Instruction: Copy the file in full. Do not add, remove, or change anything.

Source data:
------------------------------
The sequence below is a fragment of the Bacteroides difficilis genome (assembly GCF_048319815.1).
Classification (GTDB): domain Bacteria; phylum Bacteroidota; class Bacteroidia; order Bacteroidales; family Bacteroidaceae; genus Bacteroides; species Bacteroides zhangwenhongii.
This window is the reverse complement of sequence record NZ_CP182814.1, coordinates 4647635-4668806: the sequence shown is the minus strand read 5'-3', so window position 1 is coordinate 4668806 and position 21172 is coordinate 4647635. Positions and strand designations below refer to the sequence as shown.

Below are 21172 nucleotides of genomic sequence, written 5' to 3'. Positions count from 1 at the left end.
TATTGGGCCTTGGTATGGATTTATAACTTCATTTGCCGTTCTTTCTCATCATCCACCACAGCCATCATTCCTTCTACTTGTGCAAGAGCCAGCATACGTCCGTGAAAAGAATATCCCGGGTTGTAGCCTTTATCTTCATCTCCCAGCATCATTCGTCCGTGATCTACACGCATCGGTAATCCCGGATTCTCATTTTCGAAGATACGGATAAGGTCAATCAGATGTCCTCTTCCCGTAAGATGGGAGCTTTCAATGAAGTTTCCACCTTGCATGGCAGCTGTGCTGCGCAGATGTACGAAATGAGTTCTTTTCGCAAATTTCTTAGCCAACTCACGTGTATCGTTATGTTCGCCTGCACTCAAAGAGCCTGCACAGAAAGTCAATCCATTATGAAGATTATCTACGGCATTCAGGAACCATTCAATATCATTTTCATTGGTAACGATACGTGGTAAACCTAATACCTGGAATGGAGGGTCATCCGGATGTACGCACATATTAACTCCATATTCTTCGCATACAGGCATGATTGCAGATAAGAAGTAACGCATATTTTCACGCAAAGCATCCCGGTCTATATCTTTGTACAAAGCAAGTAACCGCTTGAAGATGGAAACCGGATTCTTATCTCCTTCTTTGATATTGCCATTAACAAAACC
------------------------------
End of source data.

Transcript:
The sequence below is a fragment of the Bacteroides difficilis genome (assembly GCF_048319815.1).
Classification (GTDB): domain Bacteria; phylum Bacteroidota; class Bacteroidia; order Bacteroidales; family Bacteroidaceae; genus Bacteroides; species Bacteroides zhangwenhongii.
This window is the reverse complement of sequence record NZ_CP182814.1, coordinates 4647635-4668806: the sequence shown is the minus strand read 5'-3', so window position 1 is coordinate 4668806 and position 21172 is coordinate 4647635. Positions and strand designations below refer to the sequence as shown.

Below are 21172 nucleotides of genomic sequence, written 5' to 3'. Positions count from 1 at the left end.
TATTGGGCCTTGGTATGGATTTATAACTTCATTTGCCGTTCTTTCTCATCATCCACCACAGCCATCATTCCTTCTACTTGTGCAAGAGCCAGCATACGTCCGTGAAAAGAATATCCCGGGTTGTAGCCTTTATCTTCATCTCCCAGCATCATTCGTCCGTGATCTACACGCATCGGTAATCCCGGATTCTCATTTTCGAAGATACGGATAAGGTCAATCAGATGTCCTCTTCCCGTAAGATGGGAGCTTTCAATGAAGTTTCCACCTTGCATGGCAGCTGTGCTGCGCAGATGTACGAAATGAGTTCTTTTCGCAAATTTCTTAGCCAACTCACGTGTATCGTTATGTTCGCCTGCACTCAAAGAGCCTGCACAGAAAGTCAATCCATTATGAAGATTATCTACGGCATTCAGGAACCATTCAATATCATTTTCATTGGTAACGATACGTGGTAAACCTAATACCTGGAATGGAGGGTCATCCGGATGTACGCACATATTAACTCCATATTCTTCGCATACAGGCATGATTGCAGATAAGAAGTAACGCATATTTTCACGCAAAGCATCCCGGTCTATATCTTTGTACAAAGCAAGTAACCGCTTGAAGATGGAAACCGGATTCTTATCTCCTTCTTTGATATTGCCATTAACAAAACC